Sunday, 30 March 2014

Things I noticed this week

A city craft and fabric shop is in the midst of a closing down sale with all merchandise selling at half price. I went to stock up on knitting yarn.

While there, I spied a man who looked about fifty with a long roll of bright blue satin fabric under his arm and a steely look in his eye.

A young girl screamed with delight as she saw some horrendous, brightly coloured acrylic yarn, "OMG! OMG! OMG! Look mama!" Mama looked, but was having trouble meeting her daughter's level of enthusiasm.

While shopping, I asked another woman if she knew what was happening to the store - were they closing all together, or moving to another city location? The woman told me they were closing all together.

"Well that's a shame," I said, "but it's better for my bank balance!"

"You're such an optimist!" another woman told me. "I was feeling sad that the store is closing, but you've managed to find the up side."

"You're right - I am an optimist."

As I stood in the queue waiting to pay for my haul, a woman discussed her financial woes, loudly, on her mobile phone. She was going to talk to Centrelink about getting a loan as an advance on her welfare payment. That would come to about $1500 but by the time she paid everyone back the money she already owed them, there would only be $80 left. After she paid for the fabric she was buying in the sale, she'd only have, like, $20 left! She could not discuss further because she was about to be called up to pay for her purchase. I held my tongue.


I've started to take my car to be cleaned at a nearby place that has a dozen young men working on the cars and a cafe for the car owners to sip on a latte and watch the work like members of the privileged class. I am always greeted promptly and enthusiastically and the coffee is excellent.

Today, when I arrived, one of the staff stormed past me, closely followed by the man in charge. The man in charge was intercepted by the man who had greeted me, and asked to make a recommendation on what the best service for my car would be today. He stopped, smiled, gave me and my car his full attention, recommended a wash and polish and then continued in pursuit of the other man.

As I walked up the stairs into the cafe, I heard a raised voice and saw the man who had stormed off, waving his arms and yelling at the man in charge. Something about just wanting to go off and have a smoke. The man in charge very calmly asked him not to raise his voice. The other man continued to wave his arms and yell. He was asked again, firmly and politely not to raise his voice. I turned and looked. The man in charge apologised and suggested I continue into the cafe to wait for my car. I did.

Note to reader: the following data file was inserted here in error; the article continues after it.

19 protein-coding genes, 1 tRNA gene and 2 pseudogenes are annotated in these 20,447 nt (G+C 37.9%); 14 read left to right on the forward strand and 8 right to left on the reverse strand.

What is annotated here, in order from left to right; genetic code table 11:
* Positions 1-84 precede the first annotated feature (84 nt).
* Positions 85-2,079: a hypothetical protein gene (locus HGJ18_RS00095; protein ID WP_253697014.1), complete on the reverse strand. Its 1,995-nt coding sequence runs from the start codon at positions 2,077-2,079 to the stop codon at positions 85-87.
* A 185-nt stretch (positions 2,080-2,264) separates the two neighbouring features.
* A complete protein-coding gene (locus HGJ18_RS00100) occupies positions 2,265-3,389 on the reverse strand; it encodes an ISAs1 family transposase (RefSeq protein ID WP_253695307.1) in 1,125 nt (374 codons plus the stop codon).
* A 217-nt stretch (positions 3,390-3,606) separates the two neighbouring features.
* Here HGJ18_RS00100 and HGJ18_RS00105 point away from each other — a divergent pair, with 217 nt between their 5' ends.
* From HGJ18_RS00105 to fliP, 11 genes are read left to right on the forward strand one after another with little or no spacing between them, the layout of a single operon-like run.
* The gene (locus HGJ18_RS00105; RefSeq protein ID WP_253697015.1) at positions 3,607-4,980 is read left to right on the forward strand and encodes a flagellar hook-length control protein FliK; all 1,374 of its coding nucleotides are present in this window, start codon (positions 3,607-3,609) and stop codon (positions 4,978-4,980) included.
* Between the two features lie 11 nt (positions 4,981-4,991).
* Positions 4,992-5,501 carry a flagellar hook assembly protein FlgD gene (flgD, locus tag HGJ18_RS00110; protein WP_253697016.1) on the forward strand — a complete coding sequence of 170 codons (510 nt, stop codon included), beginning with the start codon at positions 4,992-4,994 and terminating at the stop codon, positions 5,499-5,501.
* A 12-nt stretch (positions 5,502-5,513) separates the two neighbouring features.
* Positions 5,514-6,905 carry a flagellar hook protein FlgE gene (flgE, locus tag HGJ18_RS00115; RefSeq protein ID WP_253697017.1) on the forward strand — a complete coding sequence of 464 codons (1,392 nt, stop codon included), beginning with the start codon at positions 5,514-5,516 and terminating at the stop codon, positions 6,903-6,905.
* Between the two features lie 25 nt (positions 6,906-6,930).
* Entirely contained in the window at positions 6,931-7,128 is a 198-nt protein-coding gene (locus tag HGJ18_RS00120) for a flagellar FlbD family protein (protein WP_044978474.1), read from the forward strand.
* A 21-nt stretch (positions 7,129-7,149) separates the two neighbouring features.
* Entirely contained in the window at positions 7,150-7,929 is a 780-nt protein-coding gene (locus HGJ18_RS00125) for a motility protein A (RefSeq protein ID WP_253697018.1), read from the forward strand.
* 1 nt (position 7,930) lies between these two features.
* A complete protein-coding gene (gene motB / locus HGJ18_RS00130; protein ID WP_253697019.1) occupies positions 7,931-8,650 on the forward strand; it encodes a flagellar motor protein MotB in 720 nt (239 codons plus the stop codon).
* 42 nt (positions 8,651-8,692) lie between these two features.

Sitting behind the glass window, I soon noticed the loud man arrive back on the scene and start work again. He looked willing. I wondered what was going on, but soon forgot that as I settled in to read the Sunday paper and my novel over a delicious cafe latte. Forty minutes flew by and soon the man in charge came and told me my car was ready - with a huge smile and a sense of pride.

I really like these guys. They seem to take real pleasure in their work and service and even if I pay quite a bit for it, I'm willing because the whole experience is so smooth and pleasant.


Signs in workplace kitchens and rest rooms always fascinate me with their earnest futility.

This week in the women's toilets of one of the places where I was working I saw this sign:
"If you are brushing your teeth, please don't leave food particles in the sink. Thank you."

My mind boggled as I wondered what had led to that note. Perhaps someone had vomited. Imagine being unwell at work and followed closely by the workplace prefect, ever ready with a printed sign to tape to the mirror.

In the same rest room, behind the closed door of one of the stalls was this sign: "The state of these toilets has been leaving a lot to be desired. Please leave them neat and tidy and make sure you flush."

Everything looked perfectly okay when I was there. Maybe the sign was working, or there was some neat freak with too much time on their hands writing anonymous signs and posting them in the bathroom. I bet that if I visited the kitchen, there would be signs there too. Alas, I didn't get to see.

How are things with you?

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